Made in America

How to Use the Signpost Method

We all approach writing differently. Some writers are able to sit down and crank out pages upon pages of copy, while others take their time and methodically work through their content. No matter what type of writer you are, sometimes we all need a small boost and a method to narrow our focus.

If you’re looking for a way to spruce up your writing technique, we’ve written blogs in the past about the snowflake method, the cubing method and the notecard method. Today, our focus is on the signpost method, otherwise known as signposting.

One way to think of signposting is by imagining that you’re driving to a destination that you’ve never been to before. You have the directions in front of you and now it’s time to follow them. As you go on your way, you’re constantly looking for road signs that match your directions. These signposts will help you navigate toward your final destination.

The same principle applies when you’re writing your book using the signpost method. Only now, you’ll outline your ideas by creating placeholders, or signposts, for future content. In these placeholders, you’ll briefly make note of how this idea will fit and where it will take your book. In essence, these signposts are your book’s directional map that will help you narrow your focus and navigate from the beginning to your final destination – your finished book.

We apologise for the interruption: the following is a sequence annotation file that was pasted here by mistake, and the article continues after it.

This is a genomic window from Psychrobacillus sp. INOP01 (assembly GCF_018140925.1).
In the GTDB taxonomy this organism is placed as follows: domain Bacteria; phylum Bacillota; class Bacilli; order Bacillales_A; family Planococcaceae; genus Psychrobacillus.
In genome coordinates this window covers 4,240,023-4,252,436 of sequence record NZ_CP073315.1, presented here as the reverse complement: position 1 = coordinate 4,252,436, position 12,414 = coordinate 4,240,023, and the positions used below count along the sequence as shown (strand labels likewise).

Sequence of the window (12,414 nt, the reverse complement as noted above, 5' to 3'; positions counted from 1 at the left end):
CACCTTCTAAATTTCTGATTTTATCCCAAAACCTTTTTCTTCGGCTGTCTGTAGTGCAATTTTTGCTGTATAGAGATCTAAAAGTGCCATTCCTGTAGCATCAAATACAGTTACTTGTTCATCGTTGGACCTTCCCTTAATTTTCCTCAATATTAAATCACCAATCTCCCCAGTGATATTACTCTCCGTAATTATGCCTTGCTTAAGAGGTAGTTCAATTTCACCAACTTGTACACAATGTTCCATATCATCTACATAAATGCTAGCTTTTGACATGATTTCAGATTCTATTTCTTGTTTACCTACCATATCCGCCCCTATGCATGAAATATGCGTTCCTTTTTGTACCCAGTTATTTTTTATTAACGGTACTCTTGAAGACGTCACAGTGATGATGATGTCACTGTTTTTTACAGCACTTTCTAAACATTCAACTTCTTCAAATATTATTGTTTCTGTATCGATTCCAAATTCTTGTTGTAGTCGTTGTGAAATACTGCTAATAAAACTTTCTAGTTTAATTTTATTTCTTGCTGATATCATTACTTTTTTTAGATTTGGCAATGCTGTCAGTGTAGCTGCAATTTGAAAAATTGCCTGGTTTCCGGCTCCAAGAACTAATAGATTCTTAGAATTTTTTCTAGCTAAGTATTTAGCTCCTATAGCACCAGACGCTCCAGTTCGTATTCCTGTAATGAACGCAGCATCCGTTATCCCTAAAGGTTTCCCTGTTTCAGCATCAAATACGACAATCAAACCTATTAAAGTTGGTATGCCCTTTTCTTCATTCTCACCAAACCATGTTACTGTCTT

Signposting is meant to create context and lay the groundwork for a future idea within your book; it’s not meant to be detail-oriented. Rather, it should include only enough detail so that when you reach that signpost, you understand what type of content you have to write and are not left scratching your head trying to figure out which direction you need to go.

If you’re more of a big-picture type of thinker who likes to map out an overarching plan of attack and not worry so much about the minute details, signposting may be a helpful technique for you. The best part about incorporating techniques into your writing process is that you can take the idea behind that method and mold it to your style. Writing methods aren’t black and white; rather, they’re open to the writer’s interpretation on they can utilize it when writing.

Copyright Dorrance Publishing, 2016

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